A Support Framework for the Migration of E-Government Services to the Cloud

A Support Framework for the Migration of E-Government Services to the Cloud

Abílio Cardoso (Universidade Portucalense, Portugal), Fernando Moreira (Universidade Portucalense, Portugal) and Paulo Simões (University of Coimbra, Portugal)
Copyright: © 2016 |Pages: 39
DOI: 10.4018/978-1-4666-8629-8.ch006
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Abstract

Public and federal agencies from countries around the world are increasingly providing information technology based services via the Internet - known as e-government. Several of the general requirements of e-government services are satisfactorily met by the emerging Cloud Computing paradigm that promises a number of benefits such as service elasticity (the ability to handle peaks and troughs of demands); optimization of costs; capacity to handle large volumes of data; and a generalized model of Internet-based access for end-users. For this reason, it is no surprise that Cloud related technologies are gradually leveraging e-government platforms. In this chapter, a support framework is outlined that complies with and extends the well-known ITIL (Information Technology Infrastructure Library) set of best practices for IT (Information Technology) service management. It is suggested that the proposed framework can be usefully deployed to assist in the process of migrating e-government services provision to the Cloud Computing environment.
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Introduction

The coverage and quality of electronic government (e-government) public services that provide information technology- based services are currently the focus of systematic benchmarking studies, such as the European E-Government Benchmarking scheme (Tinholt, 2014) which issues reports that are regularly released by the European Commission. According to the 2014 edition of this Benchmark, governments are aware of the importance of making their online services user-oriented and user-friendly. However, there remains a concern on how to make the services readily available around the clock and there is ample room for improvement in this area.

While the potential economic and social benefits of the e-government concept are evident and widely recognized, in the implementation of each specific e-government service, there is still a good deal of scope for efficiency gains, cost reductions, process optimization and other improvements. This means political and technical decision- makers must take into account a large number of technical and non-technical factors when designing new services (or new sets of services), so that they can maximize the benefits for government services and society as a whole.

On the other hand, pressure is increasing on Information Technology (IT) personnel to carry out more (and better) activities with fewer resources. This pressure to rationalize IT costs has led to a number of paradigms, new technologies and buzzwords. Some of them have failed to fulfil their promises, while others have become successfully embedded in IT practices and infrastructures, and provided considerable benefits. The paradigm of Cloud Computing (CC) is currently riding this wave, and promises to be the next great revolution in IT.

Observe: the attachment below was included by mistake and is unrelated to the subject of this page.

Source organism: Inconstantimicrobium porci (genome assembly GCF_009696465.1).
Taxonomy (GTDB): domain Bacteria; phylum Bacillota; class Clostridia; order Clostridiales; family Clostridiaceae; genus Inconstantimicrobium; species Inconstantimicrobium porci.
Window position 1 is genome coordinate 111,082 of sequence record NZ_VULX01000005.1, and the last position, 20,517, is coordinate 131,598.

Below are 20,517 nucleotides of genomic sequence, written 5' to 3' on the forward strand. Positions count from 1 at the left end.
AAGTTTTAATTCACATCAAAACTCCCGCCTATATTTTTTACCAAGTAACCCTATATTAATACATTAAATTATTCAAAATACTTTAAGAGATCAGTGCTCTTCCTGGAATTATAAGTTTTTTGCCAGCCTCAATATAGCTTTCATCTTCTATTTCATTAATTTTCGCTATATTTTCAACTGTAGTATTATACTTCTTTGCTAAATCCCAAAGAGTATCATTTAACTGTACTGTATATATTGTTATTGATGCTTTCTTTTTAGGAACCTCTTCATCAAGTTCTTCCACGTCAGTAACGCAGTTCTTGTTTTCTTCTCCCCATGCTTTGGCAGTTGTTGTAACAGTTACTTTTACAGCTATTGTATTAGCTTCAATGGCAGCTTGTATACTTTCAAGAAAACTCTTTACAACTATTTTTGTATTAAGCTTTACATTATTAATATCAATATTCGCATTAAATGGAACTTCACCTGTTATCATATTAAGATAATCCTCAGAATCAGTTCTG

Several of the general requirements of e-government services seem to directly match the advantages offered by the CC: the benefits such as service elasticity (the ability to handle peaks and troughs of demand); optimization of costs; the capacity to handle large volumes of data; complex but loosely coupled interdependence between services and database systems; and general Internet-based access for end-users. For this reason, it is no surprise that CC concepts are gradually leveraging e-government platforms, in some cases limited to private clouds – because of security and privacy concerns – and in other cases supported by public and hybrid clouds.

The remaining sections of this chapter are structured as follows. The next section provides a brief overview of CC, its related concepts, ITIL and its relationship with e-government. The following section outlines the framework that underpins the process of migrating e-government services, applications, data and infrastructures to CC. There is then a discussion on how the framework can be used in the context of e-government, and provides specific examples. The penultimate section presents a practical example of the use of the framework. The final section presents the conclusions and makes recommendations for future work.

Cloud Computing and ITIL: An Overview

In the last few decades, the pressure to rationalize IT costs has led to a number of new paradigms, technologies and buzzwords. Some of these have failed to fulfil their promises, while others have become successfully embedded in IT practices and infrastructures, and provided considerable benefits. The CC paradigm is currently riding this wave, and becoming the next great revolution in IT. CC appears to have the right technological and market features to ensure it becomes widely successful. ITIL (Information Technology Infrastructure Library) is a de facto standard and the reference model for IT management (Axelos, 2013). It consists of a set of good practices that must be followed in the operation and maintenance of IT. This model was developed by the UK government for use in the IT companies, and was quickly adopted throughout Europe as the standard for best practices in IT service delivery.

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